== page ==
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Wednesday, June 20, 2012

A Clockwork Orange

Stanley Kubrick continued to produce movies that rocked the conventional boat. Released in early 1971, A Clockwork Orange (ACO) both shocked and amazed. Sometimes classified as horror, sometimes as crime drama, ACO is also sometimes labeled as sci-fi. Based on Anthony Burgess's 1962 novel, it is clearly a dystopic tale of the dark side of science and society. Much has already been written about the movie, so this review will not be a complete treatment. There are simply too many points for one essay.

Quick Plot Synopsis
Alex and his three "droogs" (gang members) are delinquent teens in a near-future Great Britain. They drink drug-laced milk in Milk Bars and hanker for "ultra-violence." That night, they beat up a drunken bum just for fun. They interrupt a rival gang attempting to rape a young woman. In the rumble that followed, Alex's gang gets the upper hand and savagely beats Billy's boys. Later, joyriding in a stolen car, they stop at an isolated house. They gain entry, break the legs of the husband (author Frank Alexander) and rape his wife. Back at the milk bar, a woman is singing the vocals from Beethoven's 9th symphony -- Alex's favorite. Gang member Dim starts to mock the music, but Alex whacks him hard. Tensions flare, but abate.The next day, skipping school to sleep in, Alex is visited by his post-corrections councilor, Mr. Deltoid, who got word of Alex's misadventures, but cautions him to keep his nose clean. Alex later visits a record shop, finds two pretty women and takes them home for some sex. Afterward, Alex finds his droogs waiting. They demand a new order. No more whacking Dim and Georgie wants to suggest more profitable capers. Alex says okay, but later ambushes and savages Dim and Georgie. Later, Alex's authority is supposedly reestablished. Georgie describes a caper, burglary of a closed health spa with only an old woman caretaker. They help Alex get in. The old woman is scrappy and fights back. Alex kills her with a big penis sculpture. When Alex leaves, his disgruntled gang members beat him up and leave him for the police to find. Revenge. Alex is then jailed for the murder of the cat-woman. In jail, Alex attaches himself to the prison chaplain's work. Having been good and gained the chaplain's trust (somewhat), Alex seeks to be chosen for an experimental treatment that is supposed to cure criminals and earn them early release. Alex is chosen. The treatment involves being given a serum (akin to antabuse) and forced to watch violent films. He gets violently ill and thus his body learns to "reject" violent and sexual-abuse thoughts. An unfortunate byproduct is that the films played Beethoven's 9th as background, so Alex is now violently averse to his favorite music. "Cured" Alex is released. He finds his parents have rented out his room and don't want him back. He encounters the old drunk who leads him under a bridge where other old drunks beat him up. Any effort to defend himself makes him sick, so he is helpless. When the police come, the two officers turn out to be Dim and Georgie (new jobs). They drive Alex out into the country to nearly drown him in a watering trough and beat him up. Badly hurt, Alex struggles back. He comes across a house and asks for help. It turns out to be Frank Alexander's house. Frank, now wheelchair bound, eventually recognizes Alex as the rapist that killed his wife, and the "cured" Alex in the newspapers. He secretly calls some friends who come and take Alex away. (drugged his wine) They want him to kill himself to discredit the government for their criminal-curing process. The friends play Beethoven very loudly. Alex, tormented, jumps from a high window. He does not die, but is severely injured and in the hospital. The suicide attempt has broken the conditioned response in Alex. He can think violent or sexual thoughts or listen to Beethoven, without getting sick. The Minister of the Interior promises Alex a cushy job for life to continue to be their poster boy for success. Alex agrees. The End.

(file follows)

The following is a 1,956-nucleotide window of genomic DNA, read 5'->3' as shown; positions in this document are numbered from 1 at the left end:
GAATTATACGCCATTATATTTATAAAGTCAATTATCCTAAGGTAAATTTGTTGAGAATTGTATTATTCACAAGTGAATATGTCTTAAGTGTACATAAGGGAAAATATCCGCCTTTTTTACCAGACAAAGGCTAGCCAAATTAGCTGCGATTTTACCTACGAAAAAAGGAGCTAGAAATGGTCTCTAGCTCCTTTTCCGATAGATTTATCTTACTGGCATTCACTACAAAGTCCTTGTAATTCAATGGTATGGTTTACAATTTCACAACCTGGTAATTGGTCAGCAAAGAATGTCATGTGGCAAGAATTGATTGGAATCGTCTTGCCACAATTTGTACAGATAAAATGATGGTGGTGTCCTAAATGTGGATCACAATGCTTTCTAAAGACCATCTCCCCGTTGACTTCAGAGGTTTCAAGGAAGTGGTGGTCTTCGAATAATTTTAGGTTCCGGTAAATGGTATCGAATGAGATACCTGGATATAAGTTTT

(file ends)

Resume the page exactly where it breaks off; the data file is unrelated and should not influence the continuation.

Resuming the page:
Why is this movie fun?
"Fun" is not the word. Thought-provoking would fit better. ACO is a difficult movie to watch, given its stark portrayal of brutality and sexual violence. It is one of the X-rated movies to win awards, so the X material was not just there for the sake of it.

Cultural Connection
The social commentary aspect remains relevant. See notes below. As with his Dr. Strangelove and 2001, Kubric's films were not easy to categorize or simple to follow.